Where's the QRS DX?

Discussion in 'Straight Keys - CW Enthusiasts' started by NQ1B, Oct 16, 2018.

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  1. NQ1B

    NQ1B Ham Member QRZ Page

    Thanks, but this is not the question I was asking. It is not "how can I work more CW at slower speeds." I'm actually drilling regularly with software as a sort of self-administered CW Ops Academy training. This is not about me.

    The question is, "Where is the next generation of overseas CW operators who have not yet had time to build up to 20+ wpm?"
  2. NQ1B

    NQ1B Ham Member QRZ Page

    Yes, I remember your post. It fits in well with my question here.

    If I broke US ops into 3 groups, they would be

    1. 10 to 15 wpm
    2. 20 to 25 wpm
    3. Greater than 25 wpm

    That's not a typo. I don't see many ops in the 15 - 20 wpm range. But here in the US, there is a sizable community of operators in the 10 - 15 wpm range, with many at the bottom end of that range. And a significant number of them are under 40. My local club is full of hams in their 20s and 30s, and many do CW or are interested in developing CW skills.

    Where are the DX ops overseas who are just getting started in CW? If almost all DX CW ops are high speed, that implies that they've been around ham radio awhile, and are not the next generation of hams.
  3. NQ1B

    NQ1B Ham Member QRZ Page

    Of course! Vermont to Europe is easy. Shucks, I can work SSB to Europe no problem. But that's not the question being asked here.

    Yes, I have worked a few slower-speed CW contacts into Europe.
  4. NQ1B

    NQ1B Ham Member QRZ Page

    Apartments and compromised antennas should drive new hams toward CW, not away from it! When I lived in an apartment, I did a regular mix of CW and PSK31. No phone. (No JT modes back then.)

    *THIS* is the key point I was asking about. Here in the US, we are seeing a short-term obsession with FT8, though I don't know if it will last. But CW is still going strong, with multiple groups like FISTS, SKCC, NAQCC, CWOps, Flying Pigs, etc. New hams continue to enter CW.

    But I am starting to think that this interest in CW among new hams is a US thing. Even if overseas licensing still requires passing a code test, that doesn't mean people use it after getting their licenses.

    I hope I am wrong.
    WD4IGX likes this.
  5. US7IGN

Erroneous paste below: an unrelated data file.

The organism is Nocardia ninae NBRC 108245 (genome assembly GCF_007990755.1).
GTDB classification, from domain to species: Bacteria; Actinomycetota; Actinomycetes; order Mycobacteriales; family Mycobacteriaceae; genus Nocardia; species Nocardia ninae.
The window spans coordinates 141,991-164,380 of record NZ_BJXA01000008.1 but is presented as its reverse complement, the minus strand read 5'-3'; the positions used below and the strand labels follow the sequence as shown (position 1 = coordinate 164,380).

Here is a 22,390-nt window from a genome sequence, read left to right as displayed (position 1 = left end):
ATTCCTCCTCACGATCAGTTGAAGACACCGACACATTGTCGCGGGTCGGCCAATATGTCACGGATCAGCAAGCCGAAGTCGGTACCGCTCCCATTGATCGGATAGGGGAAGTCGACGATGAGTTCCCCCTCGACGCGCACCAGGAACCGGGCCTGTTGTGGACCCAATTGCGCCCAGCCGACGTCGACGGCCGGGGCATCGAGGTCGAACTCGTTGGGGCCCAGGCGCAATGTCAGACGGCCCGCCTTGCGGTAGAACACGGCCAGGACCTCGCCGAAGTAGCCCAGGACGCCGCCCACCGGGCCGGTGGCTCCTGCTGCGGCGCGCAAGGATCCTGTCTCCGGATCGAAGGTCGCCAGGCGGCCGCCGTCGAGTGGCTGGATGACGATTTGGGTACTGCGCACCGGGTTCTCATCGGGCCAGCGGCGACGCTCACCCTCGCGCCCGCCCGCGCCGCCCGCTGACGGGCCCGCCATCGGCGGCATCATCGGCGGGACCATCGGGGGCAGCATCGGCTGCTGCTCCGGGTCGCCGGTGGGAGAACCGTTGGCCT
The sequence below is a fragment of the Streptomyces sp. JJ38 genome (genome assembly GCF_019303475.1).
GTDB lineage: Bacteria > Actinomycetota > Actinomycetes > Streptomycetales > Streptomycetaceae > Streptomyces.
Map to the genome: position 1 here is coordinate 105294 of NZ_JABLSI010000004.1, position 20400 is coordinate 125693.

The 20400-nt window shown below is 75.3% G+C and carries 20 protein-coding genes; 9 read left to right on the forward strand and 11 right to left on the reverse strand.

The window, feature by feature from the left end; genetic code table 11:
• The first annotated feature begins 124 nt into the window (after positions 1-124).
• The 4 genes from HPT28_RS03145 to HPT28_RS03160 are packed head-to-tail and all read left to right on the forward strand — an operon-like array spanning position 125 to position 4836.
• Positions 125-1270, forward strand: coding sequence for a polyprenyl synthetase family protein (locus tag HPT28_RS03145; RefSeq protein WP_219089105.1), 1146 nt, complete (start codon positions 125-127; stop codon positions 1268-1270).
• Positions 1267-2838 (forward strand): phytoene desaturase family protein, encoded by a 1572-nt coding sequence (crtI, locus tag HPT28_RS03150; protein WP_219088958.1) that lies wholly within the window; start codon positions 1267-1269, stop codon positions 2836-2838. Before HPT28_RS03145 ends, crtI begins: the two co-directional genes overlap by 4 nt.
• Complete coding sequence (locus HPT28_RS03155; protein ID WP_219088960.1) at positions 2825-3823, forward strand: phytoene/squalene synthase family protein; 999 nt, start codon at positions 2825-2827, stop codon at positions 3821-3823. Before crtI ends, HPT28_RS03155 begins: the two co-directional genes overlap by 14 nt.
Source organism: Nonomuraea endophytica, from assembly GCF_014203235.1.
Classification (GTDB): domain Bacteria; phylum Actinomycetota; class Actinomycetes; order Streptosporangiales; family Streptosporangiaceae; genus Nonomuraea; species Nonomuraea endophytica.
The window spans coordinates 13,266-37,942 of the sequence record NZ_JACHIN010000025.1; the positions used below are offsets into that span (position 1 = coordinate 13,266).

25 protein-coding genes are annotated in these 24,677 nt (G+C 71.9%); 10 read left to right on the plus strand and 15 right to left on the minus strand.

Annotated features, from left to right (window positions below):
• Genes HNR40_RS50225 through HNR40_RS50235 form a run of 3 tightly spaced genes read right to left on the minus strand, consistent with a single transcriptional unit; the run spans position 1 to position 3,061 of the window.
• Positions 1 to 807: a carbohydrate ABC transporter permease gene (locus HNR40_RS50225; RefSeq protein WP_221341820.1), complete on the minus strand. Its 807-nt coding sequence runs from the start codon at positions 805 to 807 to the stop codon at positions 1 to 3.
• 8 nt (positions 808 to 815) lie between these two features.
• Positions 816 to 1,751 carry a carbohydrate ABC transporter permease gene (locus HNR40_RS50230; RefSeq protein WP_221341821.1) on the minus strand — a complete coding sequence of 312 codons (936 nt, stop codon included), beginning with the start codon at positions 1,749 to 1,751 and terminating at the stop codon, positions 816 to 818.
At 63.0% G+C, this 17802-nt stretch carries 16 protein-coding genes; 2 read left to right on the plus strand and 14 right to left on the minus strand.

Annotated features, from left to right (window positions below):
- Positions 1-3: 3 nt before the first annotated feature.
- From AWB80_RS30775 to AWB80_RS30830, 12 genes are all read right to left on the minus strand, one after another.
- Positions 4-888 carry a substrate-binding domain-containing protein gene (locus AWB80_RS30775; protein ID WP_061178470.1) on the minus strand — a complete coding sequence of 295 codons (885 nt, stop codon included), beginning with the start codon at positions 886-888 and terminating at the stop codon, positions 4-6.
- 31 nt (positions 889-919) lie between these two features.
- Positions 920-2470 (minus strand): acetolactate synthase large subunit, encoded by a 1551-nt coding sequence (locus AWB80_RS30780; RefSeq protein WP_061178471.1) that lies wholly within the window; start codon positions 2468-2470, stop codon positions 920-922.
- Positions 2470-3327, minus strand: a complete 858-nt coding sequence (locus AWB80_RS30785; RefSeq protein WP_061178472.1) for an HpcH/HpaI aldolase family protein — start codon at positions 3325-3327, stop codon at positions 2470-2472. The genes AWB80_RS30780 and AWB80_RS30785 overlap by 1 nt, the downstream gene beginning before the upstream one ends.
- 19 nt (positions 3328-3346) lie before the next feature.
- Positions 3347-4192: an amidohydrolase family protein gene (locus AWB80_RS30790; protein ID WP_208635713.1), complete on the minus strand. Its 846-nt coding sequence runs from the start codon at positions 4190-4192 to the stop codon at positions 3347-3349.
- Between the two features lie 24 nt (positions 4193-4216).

US7IGN Ham Member QRZ Page

    Just call them on your speed. If he is good op, he will be slower; if not, he is not worthy of you anyway.
    AD5HR, WA7PRC, KD2RON and 1 other person like this.
  6. WB5YUZ

    WB5YUZ Ham Member QRZ Page

    Some DX hams are in SKCC. I hear them calling around the usual SKCC hangouts, 7050, 14050, etc. They generally send at slower speeds. If you get yourself an SKCC number, you might be able to work some of them. I hate to do it, since I can't give them a number.

    Hams like DL5YL, who are widely known to be YLs, always have a lot of stations calling them. Perhaps American YLs who want to work CW DX should append their callsigns with /YL and/or assign themselves YL numbers.

    And finally, there's this: most hams who have two or three contacts a day find their speed increases significantly over the course of a couple of months or so. That was definitely my experience. So, have lots of QSOs at whatever speed you are comfortable with, and, in the words of WB2WIK, "in a few months you will wonder what the fuss was all about."
    Last edited: Oct 16, 2018
  7. K8JD

    K8JD Ham Member QRZ Page

    DX / CW / SPEED
    Yes SKCC has many members overseas, there is even a monthly "Sprint" for Europe you could tap into.
    The problem , lately , being poor band openings on the DX bands, where the DX ops try to QSO as many callers as possible in the limited time openings exist. To do that , you have to go QRQ !
    I suggest doing your CW speed buildup,, working the stronger signals that may be your neighbors and not real DX !
    You could put up some BIG wire antennas and work some good DX this winter on 80, 60 and 40M CW ! ( B I G wire antennas, or T A L L verticals required )
  8. N2SUB

    N2SUB Premium Subscriber QRZ Page

    I've noticed that as well, but I always attributed it to:

    • Some countries restrict power output for new licensees
    • Many city dwellers and suburbanites do not have the room to put up a 40m antennas
    • We are lucky in the US to have disposable income and afford 100w rigs. Other populations are not as fortunate and work with simpler low powered rigs

    They're out there, you just might not be able to hear them. ;)
    NQ1B likes this.
  9. SA4BRL

    SA4BRL Ham Member QRZ Page

    For Europe, try around 7.028 MHz. Often slow QSOs. I keep meeting the same hams from Italy and Germany over and over again...
  10. NQ1B

    NQ1B Ham Member QRZ Page

    Already got 'em. Full size 160 meter dipole, 40m 1/4 wave vertical, amplifiers, 300 ft Beverage...
    US7IGN likes this.

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